One reason a person needs to act immediately is it takes time to work through the chain of communication. One phone call to just one person normally will not resolve the issue and often legal advice is needed to examine the alternatives and implications. It all takes time.
RI: Why is it important to do anything about infringements upon academic freedoms?
Luley: First, if we're going to continue to present Christ on campus, we need to get beyond our desire for "personal peace" and realize that we may get a little uncomfortable as we face the intimidation of others. If we don't face that intimidation, it sets a very bad precedent for other Christians who follow us. From then on, for every Christian on that campus it will only get worse. I've seen it over and over.
The administrator from whom you back down will say, "I was right," and it encourages the opposition to take a tougher stand the next time. If the administrator really does have an "axe to grind" with Christians in general, it's going to get much worse.
I've had some people with perfect cases to win, and they just wouldn't move on it. I honestly think they hoped the problem would go away if they did nothing. I would never want to be a Christian at that school because you'd get creamed after that precedent.
The worst situation is to get halfway into defending your rights and then back down. I believe many Christians think it's more spiritual to back down than take a stand for truth.
RI: How can a Christian faculty be assured they are staying within their rights?
Luley: The best thing to do is to participate in a Christian Leadership Freedom Workshop. It is a discussion format videotape which examines the academic freedoms of Christian faculty and staff. It includes talks by The Rutherford Institute's John Whitehead, Chuck Colson, and Sam Erickson of the Christian Legal Society. I also think that reading Whitehead's book (The Rights of Religious Persons in Public Education) would also be a helpful resource.
My advice to any Christian in the university is not to worry about whether they will be challenged about their faith, but what to do when they are. Sooner or later, our convictions or message will be challenged in today's "politically correct" university climate. I am surprised by the number of Christians who feel they will not be challenged. In addition to being naive, it is impractical and unbiblical to believe that. Besides, these challenges threaten the freedoms we have constitutionally to share our message - the gospel - in universities across this nation.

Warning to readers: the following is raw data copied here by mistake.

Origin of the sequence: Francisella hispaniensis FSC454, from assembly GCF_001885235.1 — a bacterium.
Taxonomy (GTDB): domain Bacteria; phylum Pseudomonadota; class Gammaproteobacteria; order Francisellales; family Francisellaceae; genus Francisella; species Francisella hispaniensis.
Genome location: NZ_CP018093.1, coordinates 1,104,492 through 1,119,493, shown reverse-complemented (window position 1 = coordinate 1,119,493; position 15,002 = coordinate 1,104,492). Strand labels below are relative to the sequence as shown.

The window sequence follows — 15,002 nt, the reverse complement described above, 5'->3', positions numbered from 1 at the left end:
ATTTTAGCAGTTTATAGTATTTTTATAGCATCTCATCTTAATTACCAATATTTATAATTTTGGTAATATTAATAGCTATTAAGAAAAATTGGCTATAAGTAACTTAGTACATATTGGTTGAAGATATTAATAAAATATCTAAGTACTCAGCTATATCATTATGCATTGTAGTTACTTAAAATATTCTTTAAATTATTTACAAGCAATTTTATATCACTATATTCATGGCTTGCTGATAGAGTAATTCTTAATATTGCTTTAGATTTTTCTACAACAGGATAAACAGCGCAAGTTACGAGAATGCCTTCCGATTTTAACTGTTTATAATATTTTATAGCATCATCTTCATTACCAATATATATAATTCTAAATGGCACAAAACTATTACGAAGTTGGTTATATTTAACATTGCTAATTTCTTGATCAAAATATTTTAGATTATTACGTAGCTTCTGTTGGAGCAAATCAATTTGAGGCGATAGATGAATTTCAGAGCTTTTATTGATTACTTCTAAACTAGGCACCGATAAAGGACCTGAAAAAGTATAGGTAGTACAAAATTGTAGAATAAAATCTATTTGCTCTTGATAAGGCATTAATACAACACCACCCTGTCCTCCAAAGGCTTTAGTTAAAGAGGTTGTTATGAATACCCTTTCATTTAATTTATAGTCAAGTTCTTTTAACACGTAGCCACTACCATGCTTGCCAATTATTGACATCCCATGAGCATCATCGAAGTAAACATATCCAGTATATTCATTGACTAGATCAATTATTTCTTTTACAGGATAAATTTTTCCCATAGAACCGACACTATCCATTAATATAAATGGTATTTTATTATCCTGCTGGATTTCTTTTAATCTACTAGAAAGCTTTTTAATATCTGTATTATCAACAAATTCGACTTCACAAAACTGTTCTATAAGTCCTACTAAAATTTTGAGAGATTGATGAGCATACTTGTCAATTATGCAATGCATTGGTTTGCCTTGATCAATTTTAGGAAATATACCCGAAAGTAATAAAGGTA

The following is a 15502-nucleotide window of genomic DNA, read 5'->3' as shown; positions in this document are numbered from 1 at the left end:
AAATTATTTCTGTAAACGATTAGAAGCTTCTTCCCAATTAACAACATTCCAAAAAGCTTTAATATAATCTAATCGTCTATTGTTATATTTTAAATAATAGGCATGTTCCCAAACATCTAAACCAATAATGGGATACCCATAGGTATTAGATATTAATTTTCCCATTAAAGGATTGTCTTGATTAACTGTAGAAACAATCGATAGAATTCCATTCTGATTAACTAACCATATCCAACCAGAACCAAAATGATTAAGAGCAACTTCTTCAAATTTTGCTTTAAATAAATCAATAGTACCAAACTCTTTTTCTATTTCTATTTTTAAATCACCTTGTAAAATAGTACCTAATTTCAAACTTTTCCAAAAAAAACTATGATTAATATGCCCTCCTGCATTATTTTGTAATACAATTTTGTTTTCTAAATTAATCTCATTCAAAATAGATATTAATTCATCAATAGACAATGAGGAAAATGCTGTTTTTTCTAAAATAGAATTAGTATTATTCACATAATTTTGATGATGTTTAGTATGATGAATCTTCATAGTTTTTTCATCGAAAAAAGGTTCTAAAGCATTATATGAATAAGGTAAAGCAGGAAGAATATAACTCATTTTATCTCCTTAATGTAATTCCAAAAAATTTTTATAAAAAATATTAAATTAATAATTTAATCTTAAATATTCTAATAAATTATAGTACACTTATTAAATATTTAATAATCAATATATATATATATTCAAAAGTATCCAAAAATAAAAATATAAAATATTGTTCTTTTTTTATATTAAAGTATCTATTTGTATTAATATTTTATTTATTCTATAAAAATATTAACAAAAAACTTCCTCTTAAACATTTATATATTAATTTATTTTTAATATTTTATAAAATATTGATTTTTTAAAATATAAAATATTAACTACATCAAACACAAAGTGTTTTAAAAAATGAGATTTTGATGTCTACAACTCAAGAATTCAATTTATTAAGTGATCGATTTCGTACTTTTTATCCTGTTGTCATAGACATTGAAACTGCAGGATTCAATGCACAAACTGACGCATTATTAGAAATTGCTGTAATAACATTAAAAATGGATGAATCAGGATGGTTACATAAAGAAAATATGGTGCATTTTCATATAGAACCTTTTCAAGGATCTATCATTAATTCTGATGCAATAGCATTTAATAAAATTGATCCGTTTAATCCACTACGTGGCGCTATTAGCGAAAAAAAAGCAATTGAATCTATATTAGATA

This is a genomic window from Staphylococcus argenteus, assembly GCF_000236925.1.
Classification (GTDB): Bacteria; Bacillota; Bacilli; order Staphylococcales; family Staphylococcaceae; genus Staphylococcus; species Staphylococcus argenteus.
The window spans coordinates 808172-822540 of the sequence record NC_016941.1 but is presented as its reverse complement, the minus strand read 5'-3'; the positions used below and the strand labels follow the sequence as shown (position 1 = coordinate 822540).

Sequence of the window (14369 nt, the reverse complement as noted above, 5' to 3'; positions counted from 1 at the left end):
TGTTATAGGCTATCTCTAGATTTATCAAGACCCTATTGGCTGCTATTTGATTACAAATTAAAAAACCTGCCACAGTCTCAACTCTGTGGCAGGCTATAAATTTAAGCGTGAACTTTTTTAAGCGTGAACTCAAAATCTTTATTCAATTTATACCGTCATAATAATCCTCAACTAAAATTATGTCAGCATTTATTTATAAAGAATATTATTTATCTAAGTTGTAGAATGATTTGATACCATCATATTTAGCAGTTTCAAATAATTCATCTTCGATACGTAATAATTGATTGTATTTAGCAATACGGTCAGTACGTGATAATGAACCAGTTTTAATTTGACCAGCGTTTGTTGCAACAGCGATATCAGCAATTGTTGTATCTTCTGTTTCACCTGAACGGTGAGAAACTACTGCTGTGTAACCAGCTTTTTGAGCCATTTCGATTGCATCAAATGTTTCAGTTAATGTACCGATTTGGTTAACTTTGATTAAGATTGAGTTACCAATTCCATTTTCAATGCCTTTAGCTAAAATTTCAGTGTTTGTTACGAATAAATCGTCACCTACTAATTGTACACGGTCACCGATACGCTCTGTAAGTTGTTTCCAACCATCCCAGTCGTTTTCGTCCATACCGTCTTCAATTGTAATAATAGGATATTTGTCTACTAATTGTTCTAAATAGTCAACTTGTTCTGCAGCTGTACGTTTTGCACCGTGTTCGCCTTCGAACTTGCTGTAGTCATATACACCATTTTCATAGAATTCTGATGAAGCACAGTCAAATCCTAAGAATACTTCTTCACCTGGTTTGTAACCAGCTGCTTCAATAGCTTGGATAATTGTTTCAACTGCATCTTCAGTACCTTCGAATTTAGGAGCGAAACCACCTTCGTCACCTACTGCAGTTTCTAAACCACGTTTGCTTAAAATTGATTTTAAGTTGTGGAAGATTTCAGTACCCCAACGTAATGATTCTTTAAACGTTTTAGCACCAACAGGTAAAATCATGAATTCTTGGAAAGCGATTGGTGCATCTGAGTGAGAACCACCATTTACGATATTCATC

RI: How should Christians conduct themselves while fighting for their rights?
Luley: I would prefer not use the term "fight." Rather, we need to articulately defend the truth, with grace. We need both attributes. And that ought to be our distinction as a Christian - we're truthful and gracious, but we'll stay in there and be as tenacious as we need to be.
The basis of our conviction to present truth on campus is the original purpose of the university itself. Christians in universities today cannot afford to sit back and let things happen. If we don't present truth, our message is meaningless. As a result, our message will be eliminated from relevant discussion because "politically correct" and "gay agenda" restrictions will be placed on us.
Personal peace is not the solution for Christians in the university, but many are pursuing that alternative purposefully, and Christianity is losing ground as a relevant topic in the marketplace of ideas.
RI: Why do you feel faculty members should appeal to Christian Leadership when faced with challenges to their academic freedoms?
Luley: The Free Speech project is almost 10 years old and our ministry has been on university campuses since 1951. We are specialists in ministry in secular higher education. That's why CLM exists. I have no other motivation, nor do any of our full-time staff around the country.
RI: What message would you leave with Christian faculty and staff?
Luley: Let us help you as a Christian do whatever it takes to help you stand for Christ where He has planted you - the secular university. I mean that in the broadest sense - not just on legal issues. Christian Leadership Ministries exists to serve you.
Contact the Free Speech Project at firstname.lastname@example.org. If you want to reach Dr. Scott Luley, his email address is: email@example.com.